In a nonmanaged environment, you do not rely on the managed services of security, transaction, and connection management offered by a middle-tier application server. Chapters through cover the uses of JDO in a nonmanaged environment, most of which also apply to a managed environment.

When JDO is deployed in a managed environment, it uses the J2EE Java Connector Architecture, which defines a set of portable, scalable, secure, and transactional mechanisms for integrating an EIS with an application server. These mechanisms focus on important aspects of integration with heterogeneous systems: instance management, connection management, and transaction management. The Java Connector Architecture enables a standard JDO implementation to be pluggable across application servers from multiple vendors.

Managed environments also provide transparency for application components' use of system-level mechanisms--distributed transactions, security, and connection management--by hiding the contracts between JDO implementation and the application server. Chapter 16 covers the use of JDO in the web server environment. Chapter 17 explains how to use JDO to provide persistence services in a J2EE application-server environment, which supports the Enterprise JavaBeans (EJB) architecture.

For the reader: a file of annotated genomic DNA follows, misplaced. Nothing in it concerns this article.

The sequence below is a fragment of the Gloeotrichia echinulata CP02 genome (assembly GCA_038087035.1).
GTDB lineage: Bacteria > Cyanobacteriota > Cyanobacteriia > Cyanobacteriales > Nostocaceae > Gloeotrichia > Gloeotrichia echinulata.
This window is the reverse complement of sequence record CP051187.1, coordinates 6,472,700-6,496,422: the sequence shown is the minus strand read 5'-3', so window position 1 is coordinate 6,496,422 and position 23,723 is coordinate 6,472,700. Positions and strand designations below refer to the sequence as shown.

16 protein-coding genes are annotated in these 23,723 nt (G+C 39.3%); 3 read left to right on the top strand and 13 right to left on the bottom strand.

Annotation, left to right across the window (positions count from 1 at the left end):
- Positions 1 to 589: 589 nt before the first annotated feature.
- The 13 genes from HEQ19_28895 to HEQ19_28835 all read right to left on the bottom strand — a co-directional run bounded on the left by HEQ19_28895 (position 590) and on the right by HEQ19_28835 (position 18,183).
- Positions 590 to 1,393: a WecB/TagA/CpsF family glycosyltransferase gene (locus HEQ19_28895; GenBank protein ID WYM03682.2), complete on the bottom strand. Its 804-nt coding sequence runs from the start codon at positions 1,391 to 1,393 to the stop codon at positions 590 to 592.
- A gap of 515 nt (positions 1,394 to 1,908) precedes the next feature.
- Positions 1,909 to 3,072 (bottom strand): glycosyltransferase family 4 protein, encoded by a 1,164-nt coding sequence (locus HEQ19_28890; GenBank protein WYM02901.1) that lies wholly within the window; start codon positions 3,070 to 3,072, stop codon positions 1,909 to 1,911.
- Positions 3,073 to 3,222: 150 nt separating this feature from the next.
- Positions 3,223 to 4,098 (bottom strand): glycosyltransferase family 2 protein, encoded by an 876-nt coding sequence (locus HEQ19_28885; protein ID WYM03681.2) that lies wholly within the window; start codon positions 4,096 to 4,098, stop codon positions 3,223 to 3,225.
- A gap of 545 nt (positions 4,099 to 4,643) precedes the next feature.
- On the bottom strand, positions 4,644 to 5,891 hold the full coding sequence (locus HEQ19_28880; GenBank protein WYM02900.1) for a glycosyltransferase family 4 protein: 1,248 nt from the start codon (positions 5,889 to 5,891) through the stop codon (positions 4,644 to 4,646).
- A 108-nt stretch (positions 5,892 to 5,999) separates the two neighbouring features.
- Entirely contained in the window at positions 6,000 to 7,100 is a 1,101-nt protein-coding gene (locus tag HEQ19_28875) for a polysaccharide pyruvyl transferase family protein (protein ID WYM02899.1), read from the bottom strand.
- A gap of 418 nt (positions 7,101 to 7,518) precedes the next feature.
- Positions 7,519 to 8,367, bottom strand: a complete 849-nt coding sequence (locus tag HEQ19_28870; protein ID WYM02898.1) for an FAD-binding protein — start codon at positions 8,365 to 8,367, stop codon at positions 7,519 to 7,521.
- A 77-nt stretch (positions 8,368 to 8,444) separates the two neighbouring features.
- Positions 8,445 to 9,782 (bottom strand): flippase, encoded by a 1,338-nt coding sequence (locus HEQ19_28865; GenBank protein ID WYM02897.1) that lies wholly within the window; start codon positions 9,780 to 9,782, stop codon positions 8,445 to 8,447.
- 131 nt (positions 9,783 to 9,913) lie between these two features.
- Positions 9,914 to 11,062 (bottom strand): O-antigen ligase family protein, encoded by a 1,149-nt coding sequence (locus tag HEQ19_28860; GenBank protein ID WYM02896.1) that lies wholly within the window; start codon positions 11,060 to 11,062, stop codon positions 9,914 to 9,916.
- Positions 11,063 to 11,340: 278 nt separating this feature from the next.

Multiple JDO implementations--possibly multiple implementations per type of EIS or local storage--can be plugged into an application server concurrently, or they can be used directly in a two-tier or embedded architecture. JDO also allows a persistent class to be used concurrently with multiple JDO implementations in the same Java Virtual Machine (JVM) or application-server environment. This enables application components--deployed on a middle-tier application server or client-tier--to access the underlying datastores using the same consistent, Java-centric view of data.